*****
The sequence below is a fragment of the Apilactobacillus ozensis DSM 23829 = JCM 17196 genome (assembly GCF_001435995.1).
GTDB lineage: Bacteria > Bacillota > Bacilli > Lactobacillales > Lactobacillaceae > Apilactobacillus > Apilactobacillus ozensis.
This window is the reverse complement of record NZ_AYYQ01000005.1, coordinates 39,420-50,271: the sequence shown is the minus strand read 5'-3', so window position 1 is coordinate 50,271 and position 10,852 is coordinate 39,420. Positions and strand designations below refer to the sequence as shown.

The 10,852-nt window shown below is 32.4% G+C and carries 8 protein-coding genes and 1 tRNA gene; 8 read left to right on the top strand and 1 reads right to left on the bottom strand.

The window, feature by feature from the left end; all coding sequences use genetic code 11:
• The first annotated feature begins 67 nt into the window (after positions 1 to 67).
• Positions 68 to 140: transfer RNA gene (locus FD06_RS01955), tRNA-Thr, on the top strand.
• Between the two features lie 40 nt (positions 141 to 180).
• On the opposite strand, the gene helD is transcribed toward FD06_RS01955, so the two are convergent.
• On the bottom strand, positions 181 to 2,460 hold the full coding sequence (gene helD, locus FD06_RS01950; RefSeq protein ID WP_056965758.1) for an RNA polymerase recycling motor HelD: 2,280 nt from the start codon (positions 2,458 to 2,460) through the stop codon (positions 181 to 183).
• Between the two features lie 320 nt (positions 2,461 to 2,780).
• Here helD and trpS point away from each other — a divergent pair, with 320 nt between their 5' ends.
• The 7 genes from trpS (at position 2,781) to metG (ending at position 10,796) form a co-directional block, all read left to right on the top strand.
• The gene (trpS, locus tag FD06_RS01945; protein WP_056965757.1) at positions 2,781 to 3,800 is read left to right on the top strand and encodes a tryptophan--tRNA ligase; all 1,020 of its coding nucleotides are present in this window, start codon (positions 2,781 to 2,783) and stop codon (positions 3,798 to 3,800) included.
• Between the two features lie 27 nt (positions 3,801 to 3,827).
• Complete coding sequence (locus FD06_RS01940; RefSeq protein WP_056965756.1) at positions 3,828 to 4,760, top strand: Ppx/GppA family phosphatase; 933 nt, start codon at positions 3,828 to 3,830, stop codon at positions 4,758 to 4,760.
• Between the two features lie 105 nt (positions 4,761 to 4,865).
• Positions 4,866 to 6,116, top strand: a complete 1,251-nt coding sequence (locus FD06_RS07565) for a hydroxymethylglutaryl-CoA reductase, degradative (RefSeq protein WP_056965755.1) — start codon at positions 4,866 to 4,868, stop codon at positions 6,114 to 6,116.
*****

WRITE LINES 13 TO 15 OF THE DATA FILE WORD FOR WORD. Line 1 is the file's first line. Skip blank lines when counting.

• The 7 genes from trpS (at position 2,781) to metG (ending at position 10,796) form a co-directional block, all read left to right on the top strand.
• The gene (trpS, locus tag FD06_RS01945; protein WP_056965757.1) at positions 2,781 to 3,800 is read left to right on the top strand and encodes a tryptophan--tRNA ligase; all 1,020 of its coding nucleotides are present in this window, start codon (positions 2,781 to 2,783) and stop codon (positions 3,798 to 3,800) included.
• Between the two features lie 27 nt (positions 3,801 to 3,827).